State denies plan for an Elizabethtown birthing center, but the push for expanded birthing options in Kentucky has just begun
It happens often enough that there’s a name for the phenomenon. About a year and a half after giving birth, a new mother who gave birth via cesarean walks into a support group meeting and begins to express feelings of sadness, anxiety and anger over her birthing experience. The International Cesarean Awareness Network (ICAN) calls it “the 18-month cry.” They say that’s how long it takes a woman to process her birthing experience and realize she wishes things had been done differently.
They say it happens more than most realize.
When compared to other industrialized countries, the state of maternal health care in the United States is abysmal. Pregnancies cost more. Insurance plans cover less. The risk of death to mother and infant during childbirth is greater. Average cesarean (aka c-section) rates are twice what they should be. Here in Kentucky, the rates for these measures of health care fall below the national average.
The crisis requires a complex solution, one facet of which involves taking a look at the places women give birth.
An hour south of Louisville, in Elizabethtown, that place is almost always a hospital. That’s because, outside of a home birth, a hospital is the only local option. Mary Carol Akers, a midwife, wants to change that. Earlier this year, she designed plans for what would be Kentucky’s only standalone birthing center, the Visitation Birth & Family Wellness Center. More common in Europe and other parts of the world, birthing centers are minimal-tech health-care facilities that eschew epidurals, IVs and electronic fetal monitors for natural childbirth experiences. Staffed by certified midwives and nurses, these centers are seen as a flexible option for women with low-risk pregnancies who want something that feels homier than a hospital but isn’t literally a home.
Akers received immediate, harsh opposition from regional hospitals as she made her case to the Kentucky Cabinet for Health and Family Services for a certificate of need, a mandatory step for most health-care facilities. The News Enterprise in Hardin County reported attorneys from Hardin Memorial Hospital in Elizabethtown, Flaget Memorial Hospital in Bardstown and Twin Lakes Regional Medical Center in Leitchfield argued that birthing centers are unsafe alternatives and questioned the presumption of need Akers projected. Akers’ proposal anticipated that as many as 90 percent of home births in Jefferson County could become clients of the birthing center.
In a ruling handed down in late July, the state sided with the hospital lawyers, citing doubt that enough expectant mothers would travel the hour to Elizabethtown for a birthing center.
Akers has said she will appeal, telling The News Enterprise the decision is “a huge blow to the rights of mothers.”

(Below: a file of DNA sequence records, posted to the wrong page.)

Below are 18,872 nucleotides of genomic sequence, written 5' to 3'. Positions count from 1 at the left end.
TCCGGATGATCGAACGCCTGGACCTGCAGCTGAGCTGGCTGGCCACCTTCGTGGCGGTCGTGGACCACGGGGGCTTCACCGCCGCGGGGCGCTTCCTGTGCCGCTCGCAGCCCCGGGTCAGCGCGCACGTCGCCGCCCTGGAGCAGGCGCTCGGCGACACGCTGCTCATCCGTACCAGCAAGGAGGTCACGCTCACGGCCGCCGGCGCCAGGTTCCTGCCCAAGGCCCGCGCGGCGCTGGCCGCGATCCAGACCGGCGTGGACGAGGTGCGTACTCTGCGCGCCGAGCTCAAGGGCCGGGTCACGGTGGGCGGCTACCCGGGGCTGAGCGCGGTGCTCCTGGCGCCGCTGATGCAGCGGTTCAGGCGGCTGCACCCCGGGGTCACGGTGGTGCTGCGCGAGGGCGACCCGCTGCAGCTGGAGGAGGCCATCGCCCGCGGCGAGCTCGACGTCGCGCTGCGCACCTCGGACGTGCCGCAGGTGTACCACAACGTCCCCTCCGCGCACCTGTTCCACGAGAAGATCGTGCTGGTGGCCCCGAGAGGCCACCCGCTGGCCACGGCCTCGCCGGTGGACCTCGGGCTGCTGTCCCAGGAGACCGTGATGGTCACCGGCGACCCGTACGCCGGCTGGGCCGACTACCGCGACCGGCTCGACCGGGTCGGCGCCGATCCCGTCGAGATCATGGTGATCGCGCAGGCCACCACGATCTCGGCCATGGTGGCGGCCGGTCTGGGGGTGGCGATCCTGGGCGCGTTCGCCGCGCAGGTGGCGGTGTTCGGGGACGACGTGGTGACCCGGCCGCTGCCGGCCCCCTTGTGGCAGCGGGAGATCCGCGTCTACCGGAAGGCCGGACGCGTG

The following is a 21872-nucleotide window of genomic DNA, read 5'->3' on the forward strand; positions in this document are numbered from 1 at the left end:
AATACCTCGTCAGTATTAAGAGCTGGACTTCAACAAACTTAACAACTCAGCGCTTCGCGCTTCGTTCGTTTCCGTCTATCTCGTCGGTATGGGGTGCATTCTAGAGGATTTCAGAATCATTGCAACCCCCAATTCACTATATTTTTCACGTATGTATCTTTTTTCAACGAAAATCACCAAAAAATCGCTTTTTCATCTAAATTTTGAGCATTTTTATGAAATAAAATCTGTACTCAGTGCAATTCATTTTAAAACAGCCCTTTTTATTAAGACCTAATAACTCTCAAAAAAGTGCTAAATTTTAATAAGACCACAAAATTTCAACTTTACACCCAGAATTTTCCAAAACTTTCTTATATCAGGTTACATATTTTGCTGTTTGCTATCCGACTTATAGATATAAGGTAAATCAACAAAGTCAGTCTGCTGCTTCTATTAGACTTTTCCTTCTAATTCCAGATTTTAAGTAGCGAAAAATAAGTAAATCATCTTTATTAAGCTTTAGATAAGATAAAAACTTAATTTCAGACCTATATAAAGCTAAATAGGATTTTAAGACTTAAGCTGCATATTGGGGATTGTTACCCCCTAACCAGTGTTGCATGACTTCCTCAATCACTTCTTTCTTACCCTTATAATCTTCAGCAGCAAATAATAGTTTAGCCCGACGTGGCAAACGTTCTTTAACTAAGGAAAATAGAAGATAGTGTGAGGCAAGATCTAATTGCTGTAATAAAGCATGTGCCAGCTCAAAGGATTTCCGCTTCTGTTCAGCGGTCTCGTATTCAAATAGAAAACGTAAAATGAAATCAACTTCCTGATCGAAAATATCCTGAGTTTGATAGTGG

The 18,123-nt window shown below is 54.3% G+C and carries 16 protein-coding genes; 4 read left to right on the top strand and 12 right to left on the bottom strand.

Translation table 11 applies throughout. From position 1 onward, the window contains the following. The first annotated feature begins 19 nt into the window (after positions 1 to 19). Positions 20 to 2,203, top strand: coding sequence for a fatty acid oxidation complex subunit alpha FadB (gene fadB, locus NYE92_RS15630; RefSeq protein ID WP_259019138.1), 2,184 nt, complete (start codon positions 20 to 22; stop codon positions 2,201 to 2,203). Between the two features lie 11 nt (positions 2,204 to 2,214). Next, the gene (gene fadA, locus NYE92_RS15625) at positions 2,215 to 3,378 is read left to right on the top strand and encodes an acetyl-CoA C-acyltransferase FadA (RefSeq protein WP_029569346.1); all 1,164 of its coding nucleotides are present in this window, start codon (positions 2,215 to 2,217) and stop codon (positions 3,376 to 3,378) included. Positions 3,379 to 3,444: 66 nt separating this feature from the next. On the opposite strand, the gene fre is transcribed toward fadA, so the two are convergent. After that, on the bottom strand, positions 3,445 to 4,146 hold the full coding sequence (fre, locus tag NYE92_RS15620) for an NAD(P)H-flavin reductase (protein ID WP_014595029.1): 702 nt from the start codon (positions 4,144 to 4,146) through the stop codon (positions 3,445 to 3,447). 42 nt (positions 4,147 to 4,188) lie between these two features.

Plenty of women have expressed their worry, fear and shock to Damara Jenkins over the lack of birthing options in Louisville and rural Kentucky. Jenkins, a certified nurse-midwife who works out of Clark Memorial in Indiana, estimates that 50 percent of her pregnancy patients come from Kentucky, some from as far out as Campbellsville.
Jenkins says she speaks to a lot of first-time mothers who are afraid they aren’t going to get what they want, as well as second-timers not satisfied with their first experience. According to data compiled by the American Association of Birth Centers, the majority of women in hospitals receive IVs. A third are restricted to bed. More than half are not allowed to eat or drink. Almost half of first-time moms have labor artificially induced.
Advocates of natural birth and birthing centers cite medical research showing that such measures are at best unnecessary and potentially harmful. “The big misconception is that these women are making these decisions selfishly,” says Jenkins. “All our experience and research shows otherwise. It’s good for the baby, too.”
Jenkins is a board member of Friends of the Louisville Birth Center, a group formed last year whose goal is the creation of a freestanding birthing center in the city. Their plans aren’t formalized or far along, but the group has their eyes focused on Elizabethtown.
“It helps us know where the potential pitfalls are,” Jenkins says. “We’re grateful (Akers) is going first. We weren’t 100 percent shocked (by the state’s denial). We were taken back by the amount of opposition.”
Each Labor Day the national advocacy group Improving Birth holds Rally to Improve Birth events in cities across the country. Last year, groups in Louisville, Elizabethtown and Bowling Green held signs outside hospitals to raise awareness of birthing issues. This year, Louisville’s family-friendly festivities will be at Brown Park in St. Matthews. The focus will be on sharing information on evidence-based care, such as the rates of vaginal birth after cesarean, called VBACs. The U.S. rate of VBACs is only 7 to 9 percent, despite studies projecting that three to four out of five women who’ve undergone a cesarean can successfully give birth vaginally.
“This isn’t about hospital births vs. home births. (Many families) just don’t know choices. The goal is to let women know what choices they have and help them make well informed decisions,” says Stephanie Boyd, one of the co-coordinators and a board member for the Friends of the Louisville Birth Center. “I’ve seen their eyes light up, seen that bulb go off. It doesn’t take much to get them excited.”
As the system is currently set up, Boyd says, pregnant women are automatically put on the defensive when planning their birthing experience. She adds, “It shouldn’t be that way. We have growth to do, but it can occur. People need to demand it. Then the market will shift.”